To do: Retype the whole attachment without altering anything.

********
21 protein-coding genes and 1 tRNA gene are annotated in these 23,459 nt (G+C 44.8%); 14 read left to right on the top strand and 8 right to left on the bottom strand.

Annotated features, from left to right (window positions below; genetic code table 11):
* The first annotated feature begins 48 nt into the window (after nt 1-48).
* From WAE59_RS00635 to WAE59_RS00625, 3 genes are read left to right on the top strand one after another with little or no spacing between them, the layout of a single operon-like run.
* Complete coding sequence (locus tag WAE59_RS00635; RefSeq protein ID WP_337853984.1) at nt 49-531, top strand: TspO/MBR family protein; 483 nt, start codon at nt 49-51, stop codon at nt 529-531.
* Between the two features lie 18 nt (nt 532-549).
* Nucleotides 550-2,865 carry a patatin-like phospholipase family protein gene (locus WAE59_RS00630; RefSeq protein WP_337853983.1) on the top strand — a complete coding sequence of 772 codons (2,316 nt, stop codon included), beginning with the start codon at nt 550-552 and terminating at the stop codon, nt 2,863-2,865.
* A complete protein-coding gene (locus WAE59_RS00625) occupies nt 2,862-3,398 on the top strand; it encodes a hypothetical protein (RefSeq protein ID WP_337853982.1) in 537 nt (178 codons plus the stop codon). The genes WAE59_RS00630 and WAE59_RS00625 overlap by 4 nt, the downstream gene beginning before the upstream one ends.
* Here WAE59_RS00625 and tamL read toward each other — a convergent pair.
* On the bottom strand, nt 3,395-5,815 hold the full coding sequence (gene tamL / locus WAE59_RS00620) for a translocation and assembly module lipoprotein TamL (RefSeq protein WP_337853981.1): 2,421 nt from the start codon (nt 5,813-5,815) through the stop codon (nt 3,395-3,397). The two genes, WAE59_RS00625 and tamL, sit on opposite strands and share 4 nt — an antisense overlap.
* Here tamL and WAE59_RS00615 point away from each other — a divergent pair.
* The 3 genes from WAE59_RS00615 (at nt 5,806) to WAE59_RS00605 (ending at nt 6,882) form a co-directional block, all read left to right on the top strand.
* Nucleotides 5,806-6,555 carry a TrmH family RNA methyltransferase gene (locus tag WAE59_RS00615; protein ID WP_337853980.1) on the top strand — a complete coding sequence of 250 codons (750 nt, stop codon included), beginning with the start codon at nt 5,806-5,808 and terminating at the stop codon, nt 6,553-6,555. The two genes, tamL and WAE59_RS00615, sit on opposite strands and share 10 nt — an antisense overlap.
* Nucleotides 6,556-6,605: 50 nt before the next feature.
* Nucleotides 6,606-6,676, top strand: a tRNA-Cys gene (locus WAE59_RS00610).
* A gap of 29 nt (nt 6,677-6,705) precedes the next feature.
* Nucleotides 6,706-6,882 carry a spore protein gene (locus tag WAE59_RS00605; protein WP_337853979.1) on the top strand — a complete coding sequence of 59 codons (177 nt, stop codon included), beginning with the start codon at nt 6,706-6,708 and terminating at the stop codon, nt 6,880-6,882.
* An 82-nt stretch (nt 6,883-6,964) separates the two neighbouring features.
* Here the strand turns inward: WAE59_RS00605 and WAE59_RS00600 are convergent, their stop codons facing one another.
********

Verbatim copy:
21 protein-coding genes and 1 tRNA gene are annotated in these 23,459 nt (G+C 44.8%); 14 read left to right on the top strand and 8 right to left on the bottom strand.

Annotated features, from left to right (window positions below; genetic code table 11):
* The first annotated feature begins 48 nt into the window (after nt 1-48).
* From WAE59_RS00635 to WAE59_RS00625, 3 genes are read left to right on the top strand one after another with little or no spacing between them, the layout of a single operon-like run.
* Complete coding sequence (locus tag WAE59_RS00635; RefSeq protein ID WP_337853984.1) at nt 49-531, top strand: TspO/MBR family protein; 483 nt, start codon at nt 49-51, stop codon at nt 529-531.
* Between the two features lie 18 nt (nt 532-549).
* Nucleotides 550-2,865 carry a patatin-like phospholipase family protein gene (locus WAE59_RS00630; RefSeq protein WP_337853983.1) on the top strand — a complete coding sequence of 772 codons (2,316 nt, stop codon included), beginning with the start codon at nt 550-552 and terminating at the stop codon, nt 2,863-2,865.
* A complete protein-coding gene (locus WAE59_RS00625) occupies nt 2,862-3,398 on the top strand; it encodes a hypothetical protein (RefSeq protein ID WP_337853982.1) in 537 nt (178 codons plus the stop codon). The genes WAE59_RS00630 and WAE59_RS00625 overlap by 4 nt, the downstream gene beginning before the upstream one ends.
* Here WAE59_RS00625 and tamL read toward each other — a convergent pair.
* On the bottom strand, nt 3,395-5,815 hold the full coding sequence (gene tamL / locus WAE59_RS00620) for a translocation and assembly module lipoprotein TamL (RefSeq protein WP_337853981.1): 2,421 nt from the start codon (nt 5,813-5,815) through the stop codon (nt 3,395-3,397). The two genes, WAE59_RS00625 and tamL, sit on opposite strands and share 4 nt — an antisense overlap.
* Here tamL and WAE59_RS00615 point away from each other — a divergent pair.
* The 3 genes from WAE59_RS00615 (at nt 5,806) to WAE59_RS00605 (ending at nt 6,882) form a co-directional block, all read left to right on the top strand.
* Nucleotides 5,806-6,555 carry a TrmH family RNA methyltransferase gene (locus tag WAE59_RS00615; protein ID WP_337853980.1) on the top strand — a complete coding sequence of 250 codons (750 nt, stop codon included), beginning with the start codon at nt 5,806-5,808 and terminating at the stop codon, nt 6,553-6,555. The two genes, tamL and WAE59_RS00615, sit on opposite strands and share 10 nt — an antisense overlap.
* Nucleotides 6,556-6,605: 50 nt before the next feature.
* Nucleotides 6,606-6,676, top strand: a tRNA-Cys gene (locus WAE59_RS00610).
* A gap of 29 nt (nt 6,677-6,705) precedes the next feature.
* Nucleotides 6,706-6,882 carry a spore protein gene (locus tag WAE59_RS00605; protein WP_337853979.1) on the top strand — a complete coding sequence of 59 codons (177 nt, stop codon included), beginning with the start codon at nt 6,706-6,708 and terminating at the stop codon, nt 6,880-6,882.
* An 82-nt stretch (nt 6,883-6,964) separates the two neighbouring features.
* Here the strand turns inward: WAE59_RS00605 and WAE59_RS00600 are convergent, their stop codons facing one another.